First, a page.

Referendum in Kyrgyzstan backs constitutional amendments

BISHKEK (TCA) — Kyrgyzstan’s Central Election Commission said that 80 percent of voters on December 11 supported constitutional amendments aimed at shifting some presidential powers to the prime minister.  

According to preliminary results, more than 42 percent of eligible voters took part in the referendum.  

On the same day, Kyrgyzstan held elections to local councils. According to preliminary results, pro-presidential Social Democratic Party (SDPK) won a majority of seats in the Bishkek City Council, followed by Respublika – Ata-Jurt and Onuguu Progress.

The approved amendments include a proposal to strengthen the authority of the prime minister while weakening the president.

One proposed amendment would allow the prime minister, with parliament’s approval, to appoint and dismiss cabinet ministers, a power that now rests with the president.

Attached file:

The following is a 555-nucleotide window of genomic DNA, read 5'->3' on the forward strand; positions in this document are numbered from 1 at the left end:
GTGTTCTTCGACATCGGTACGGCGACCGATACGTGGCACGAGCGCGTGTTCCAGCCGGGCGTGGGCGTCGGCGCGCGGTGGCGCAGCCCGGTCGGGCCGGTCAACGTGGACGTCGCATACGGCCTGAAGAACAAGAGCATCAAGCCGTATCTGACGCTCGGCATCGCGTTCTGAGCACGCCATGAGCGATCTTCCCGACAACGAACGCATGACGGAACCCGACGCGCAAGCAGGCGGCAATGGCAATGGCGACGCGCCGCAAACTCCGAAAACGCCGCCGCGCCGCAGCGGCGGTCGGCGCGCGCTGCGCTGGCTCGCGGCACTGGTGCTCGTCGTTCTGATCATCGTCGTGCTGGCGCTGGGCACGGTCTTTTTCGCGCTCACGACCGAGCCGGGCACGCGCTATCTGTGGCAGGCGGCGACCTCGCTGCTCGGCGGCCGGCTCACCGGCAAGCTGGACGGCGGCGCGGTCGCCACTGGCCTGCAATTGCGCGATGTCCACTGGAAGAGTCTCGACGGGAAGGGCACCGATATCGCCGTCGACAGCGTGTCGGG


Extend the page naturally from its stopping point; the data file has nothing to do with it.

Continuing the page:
Another amendment enables the prime minister to appoint and dismiss local administration chiefs without waiting for a proposal from the local council, which is currently required.

Under another amendment, the president would no longer chair the country’s Defense Council.

Those proposed changes have fueled long-standing suspicion among some in Kyrgyzstan that the referendum was designed to give President Almazbek Atambayev a way to stay in power — or at least maintain influence — after his presidential term ends next year, RFE/RL’s Kyrgyz Service reported.

Atambayev, 60, has said publicly that he will not seek political office, including the post of the prime minister, after his presidential term ends. But some Kyrgyz political analysts believe that he may intend to continue playing a powerful role behind the scenes.

Sergey Kwan


Sergey Kwan has worked for The Times of Central Asia as a journalist, translator and editor since its foundation in March 1999. Prior to this, from 1996-1997, he worked as a translator at The Kyrgyzstan Chronicle, and from 1997-1999, as a translator at The Central Asian Post.
Kwan studied at the Bishkek Polytechnic Institute from 1990-1994, before completing his training in print journalism in Denmark.

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